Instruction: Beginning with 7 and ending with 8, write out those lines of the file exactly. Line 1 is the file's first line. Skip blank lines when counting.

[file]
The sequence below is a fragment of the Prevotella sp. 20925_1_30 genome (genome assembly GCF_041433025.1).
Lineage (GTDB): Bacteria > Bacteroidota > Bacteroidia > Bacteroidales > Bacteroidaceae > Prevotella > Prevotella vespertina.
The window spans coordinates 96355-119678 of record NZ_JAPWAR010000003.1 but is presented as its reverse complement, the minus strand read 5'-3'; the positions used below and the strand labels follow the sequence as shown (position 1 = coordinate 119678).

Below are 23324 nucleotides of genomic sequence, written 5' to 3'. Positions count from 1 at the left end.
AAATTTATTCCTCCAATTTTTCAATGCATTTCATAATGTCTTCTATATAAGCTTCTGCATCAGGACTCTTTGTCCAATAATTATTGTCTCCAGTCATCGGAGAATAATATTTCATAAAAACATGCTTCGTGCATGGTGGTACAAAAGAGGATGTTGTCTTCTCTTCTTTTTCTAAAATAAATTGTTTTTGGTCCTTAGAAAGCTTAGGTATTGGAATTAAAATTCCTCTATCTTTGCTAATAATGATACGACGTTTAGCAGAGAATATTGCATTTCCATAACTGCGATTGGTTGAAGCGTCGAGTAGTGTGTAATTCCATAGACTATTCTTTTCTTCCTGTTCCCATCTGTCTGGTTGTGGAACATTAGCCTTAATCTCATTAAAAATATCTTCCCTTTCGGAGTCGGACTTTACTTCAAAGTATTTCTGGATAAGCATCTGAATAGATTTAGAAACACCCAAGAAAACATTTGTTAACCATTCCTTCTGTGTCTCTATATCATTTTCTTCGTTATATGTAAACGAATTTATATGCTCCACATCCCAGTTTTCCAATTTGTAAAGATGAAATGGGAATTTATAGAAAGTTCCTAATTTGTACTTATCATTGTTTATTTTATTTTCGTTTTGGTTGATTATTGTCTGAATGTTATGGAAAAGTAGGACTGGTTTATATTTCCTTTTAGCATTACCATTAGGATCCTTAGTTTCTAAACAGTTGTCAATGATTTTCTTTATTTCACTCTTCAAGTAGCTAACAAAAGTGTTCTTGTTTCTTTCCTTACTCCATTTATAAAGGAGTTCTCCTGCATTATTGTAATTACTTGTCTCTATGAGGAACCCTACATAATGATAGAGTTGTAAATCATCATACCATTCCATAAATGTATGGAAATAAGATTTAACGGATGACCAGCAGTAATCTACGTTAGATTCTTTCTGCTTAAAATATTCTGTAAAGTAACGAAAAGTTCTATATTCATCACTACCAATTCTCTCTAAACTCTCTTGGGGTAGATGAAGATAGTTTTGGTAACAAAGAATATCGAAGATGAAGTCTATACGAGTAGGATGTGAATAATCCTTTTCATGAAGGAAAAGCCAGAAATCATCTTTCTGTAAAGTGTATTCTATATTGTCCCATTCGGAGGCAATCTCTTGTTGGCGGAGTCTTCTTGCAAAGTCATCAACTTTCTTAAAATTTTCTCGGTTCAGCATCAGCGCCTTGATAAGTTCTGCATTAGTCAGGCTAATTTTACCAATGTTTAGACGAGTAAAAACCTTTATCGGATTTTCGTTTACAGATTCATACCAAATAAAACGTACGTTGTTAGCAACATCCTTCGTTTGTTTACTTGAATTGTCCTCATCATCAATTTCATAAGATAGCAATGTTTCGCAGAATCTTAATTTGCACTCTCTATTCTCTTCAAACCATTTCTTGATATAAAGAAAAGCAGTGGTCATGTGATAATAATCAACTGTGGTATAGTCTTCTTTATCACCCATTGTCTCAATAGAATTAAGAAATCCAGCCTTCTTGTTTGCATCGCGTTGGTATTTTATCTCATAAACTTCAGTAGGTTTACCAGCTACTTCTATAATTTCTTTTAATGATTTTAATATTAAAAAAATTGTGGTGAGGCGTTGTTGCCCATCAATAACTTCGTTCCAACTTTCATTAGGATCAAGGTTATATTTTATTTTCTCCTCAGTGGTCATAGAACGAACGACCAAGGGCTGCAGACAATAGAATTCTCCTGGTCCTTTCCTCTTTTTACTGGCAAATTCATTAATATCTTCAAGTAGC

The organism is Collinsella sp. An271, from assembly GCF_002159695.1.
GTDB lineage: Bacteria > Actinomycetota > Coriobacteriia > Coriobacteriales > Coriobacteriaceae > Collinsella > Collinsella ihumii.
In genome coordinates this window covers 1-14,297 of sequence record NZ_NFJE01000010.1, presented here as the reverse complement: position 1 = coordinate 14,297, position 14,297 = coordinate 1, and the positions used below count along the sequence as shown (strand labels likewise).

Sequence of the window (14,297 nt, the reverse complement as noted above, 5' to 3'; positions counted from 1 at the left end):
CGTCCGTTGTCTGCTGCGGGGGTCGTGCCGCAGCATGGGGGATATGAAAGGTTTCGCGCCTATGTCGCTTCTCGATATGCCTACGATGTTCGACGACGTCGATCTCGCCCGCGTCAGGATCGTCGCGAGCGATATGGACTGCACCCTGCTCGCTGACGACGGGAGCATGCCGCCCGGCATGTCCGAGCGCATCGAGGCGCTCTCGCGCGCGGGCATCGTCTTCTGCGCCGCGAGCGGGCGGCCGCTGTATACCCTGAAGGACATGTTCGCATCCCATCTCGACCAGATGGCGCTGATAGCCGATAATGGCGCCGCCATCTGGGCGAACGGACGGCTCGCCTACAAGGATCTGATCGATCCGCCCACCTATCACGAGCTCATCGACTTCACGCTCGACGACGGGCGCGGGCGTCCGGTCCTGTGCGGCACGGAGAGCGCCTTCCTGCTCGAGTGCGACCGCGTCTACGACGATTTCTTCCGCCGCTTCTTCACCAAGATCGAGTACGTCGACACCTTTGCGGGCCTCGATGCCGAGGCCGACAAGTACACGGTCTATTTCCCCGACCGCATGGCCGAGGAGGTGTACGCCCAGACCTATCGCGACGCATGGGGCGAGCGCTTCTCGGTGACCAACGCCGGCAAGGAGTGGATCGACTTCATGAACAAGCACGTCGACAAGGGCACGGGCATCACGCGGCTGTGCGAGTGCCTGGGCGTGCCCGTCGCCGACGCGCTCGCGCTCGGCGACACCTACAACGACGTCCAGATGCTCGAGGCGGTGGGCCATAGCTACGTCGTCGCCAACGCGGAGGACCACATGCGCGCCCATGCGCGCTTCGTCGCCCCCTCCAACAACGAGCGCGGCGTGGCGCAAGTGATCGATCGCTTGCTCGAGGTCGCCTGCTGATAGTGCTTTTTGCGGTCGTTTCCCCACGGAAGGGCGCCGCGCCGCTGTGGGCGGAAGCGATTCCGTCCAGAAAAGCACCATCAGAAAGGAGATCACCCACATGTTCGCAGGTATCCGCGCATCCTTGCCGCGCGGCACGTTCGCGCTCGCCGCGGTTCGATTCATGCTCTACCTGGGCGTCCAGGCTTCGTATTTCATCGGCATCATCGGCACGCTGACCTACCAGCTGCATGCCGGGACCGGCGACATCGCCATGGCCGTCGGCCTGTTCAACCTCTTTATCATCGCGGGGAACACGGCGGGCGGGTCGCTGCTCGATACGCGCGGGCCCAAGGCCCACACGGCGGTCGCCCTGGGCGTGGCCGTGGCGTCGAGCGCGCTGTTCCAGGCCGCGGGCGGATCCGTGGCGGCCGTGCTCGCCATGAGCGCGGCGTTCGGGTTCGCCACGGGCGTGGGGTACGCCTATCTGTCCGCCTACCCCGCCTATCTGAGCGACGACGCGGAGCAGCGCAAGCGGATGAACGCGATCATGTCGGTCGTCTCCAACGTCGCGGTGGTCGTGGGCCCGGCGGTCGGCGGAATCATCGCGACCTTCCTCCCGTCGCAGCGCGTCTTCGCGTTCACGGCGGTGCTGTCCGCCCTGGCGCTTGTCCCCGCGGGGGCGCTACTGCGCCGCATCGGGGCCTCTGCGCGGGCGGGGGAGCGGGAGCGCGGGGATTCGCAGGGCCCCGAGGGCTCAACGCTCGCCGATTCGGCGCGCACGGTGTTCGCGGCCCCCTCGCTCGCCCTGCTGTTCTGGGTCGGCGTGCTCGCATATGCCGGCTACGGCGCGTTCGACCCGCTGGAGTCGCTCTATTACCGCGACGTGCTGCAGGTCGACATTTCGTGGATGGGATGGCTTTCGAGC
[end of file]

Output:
GTDB lineage: Bacteria > Actinomycetota > Coriobacteriia > Coriobacteriales > Coriobacteriaceae > Collinsella > Collinsella ihumii.
In genome coordinates this window covers 1-14,297 of sequence record NZ_NFJE01000010.1, presented here as the reverse complement: position 1 = coordinate 14,297, position 14,297 = coordinate 1, and the positions used below count along the sequence as shown (strand labels likewise).